Did Glenn and Patricia Scarpelli prepare their children to deal with their suicide before their tragic death? Their son said his parents warned him everyone he loved could be taken away in a blink of an eye.
After saying they could not live in a hopeless “financial reality,” Patricia Scarpelli, 50, and her husband, Glenn Scarpelli, 53, leapt to their deaths on July 28. Though their suicide note asked that people “please take care of [our kids,]” it seems that the Scarpellis had already prepared their children for such a day like that. “I am going to share with you some advice given to me by my own parents when I was younger. My parents repeatedly told me that I could wake up one day and lose every material possession and everyone I love,” their 19-year-old son Joseph Scarpelli wrote in a March 2016 essay, according to the New York Post. “[B]ut no one will ever be able to take away my faith.”
Joseph read the essay, written for the school magazine, out loud to his classmates at the Loyola High School on Manhattan’s Upper East Side. The essay also talked about coming from a “proud Italian-American family,” who attended their local Catholic church weekly. If only he knew that such dark words would come true one day. Joseph now attends the University of Miami School of Business Administration, while his 20-year-old sister, Isabella Scarpelli, is at St. Edwards University in Texas.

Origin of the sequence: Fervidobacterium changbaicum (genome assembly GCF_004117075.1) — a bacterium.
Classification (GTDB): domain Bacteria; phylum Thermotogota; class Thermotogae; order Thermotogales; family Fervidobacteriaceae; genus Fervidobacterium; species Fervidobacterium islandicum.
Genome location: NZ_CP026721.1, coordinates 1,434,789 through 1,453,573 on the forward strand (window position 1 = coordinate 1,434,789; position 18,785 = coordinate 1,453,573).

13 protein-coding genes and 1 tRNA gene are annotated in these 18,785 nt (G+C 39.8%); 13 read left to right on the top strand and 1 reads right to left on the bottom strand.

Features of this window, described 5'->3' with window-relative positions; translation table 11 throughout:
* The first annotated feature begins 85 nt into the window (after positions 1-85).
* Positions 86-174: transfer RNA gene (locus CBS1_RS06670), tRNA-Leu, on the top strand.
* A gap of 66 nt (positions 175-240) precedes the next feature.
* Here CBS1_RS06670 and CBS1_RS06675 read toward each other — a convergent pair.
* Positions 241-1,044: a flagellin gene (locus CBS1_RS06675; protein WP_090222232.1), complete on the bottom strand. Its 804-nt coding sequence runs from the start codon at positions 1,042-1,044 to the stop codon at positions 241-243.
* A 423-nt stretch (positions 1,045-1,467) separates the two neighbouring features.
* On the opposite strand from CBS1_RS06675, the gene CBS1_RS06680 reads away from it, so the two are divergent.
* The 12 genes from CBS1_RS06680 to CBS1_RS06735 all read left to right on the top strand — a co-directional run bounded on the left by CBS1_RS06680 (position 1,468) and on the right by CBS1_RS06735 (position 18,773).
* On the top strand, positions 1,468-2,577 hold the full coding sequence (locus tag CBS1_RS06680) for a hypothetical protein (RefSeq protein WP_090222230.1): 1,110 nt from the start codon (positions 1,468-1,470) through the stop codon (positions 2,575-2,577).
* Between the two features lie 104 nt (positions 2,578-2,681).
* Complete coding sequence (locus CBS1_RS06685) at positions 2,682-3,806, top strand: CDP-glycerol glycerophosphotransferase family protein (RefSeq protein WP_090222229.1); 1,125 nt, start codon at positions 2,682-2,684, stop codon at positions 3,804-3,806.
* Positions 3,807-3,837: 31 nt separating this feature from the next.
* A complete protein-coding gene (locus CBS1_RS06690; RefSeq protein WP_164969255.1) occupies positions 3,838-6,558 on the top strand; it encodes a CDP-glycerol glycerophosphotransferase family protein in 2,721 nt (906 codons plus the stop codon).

Both Joseph and Isabella were on the minds of Glenn and Patricia before they committed suicide by jumping from the 9th floor of a 17-story office building. The note they left behind said that despite having a “wonderful life,” the couple had fallen into a “financial spiral.” Public records show that Glenn, a chiropractor, owed about $213,000 to the federal government in unpaid taxes, as well as $42,000 to the state. With more than a quarter-of-a-million dollars in debt, the Scarpellis saw no light at the end of the tunnel.
“I just don’t understand why this would happen,” Adam Lamb, a fellow chiropractor who was a friend of the Scarpellis for 16 years, told the New York Post. “Why they would do this to their kids? I feel like there’s something else going on. Even with all that debt, it still doesn’t make sense.”
Our thoughts continue to go out to Glenn and Patricia’s family and friends during this heartbreaking time of loss.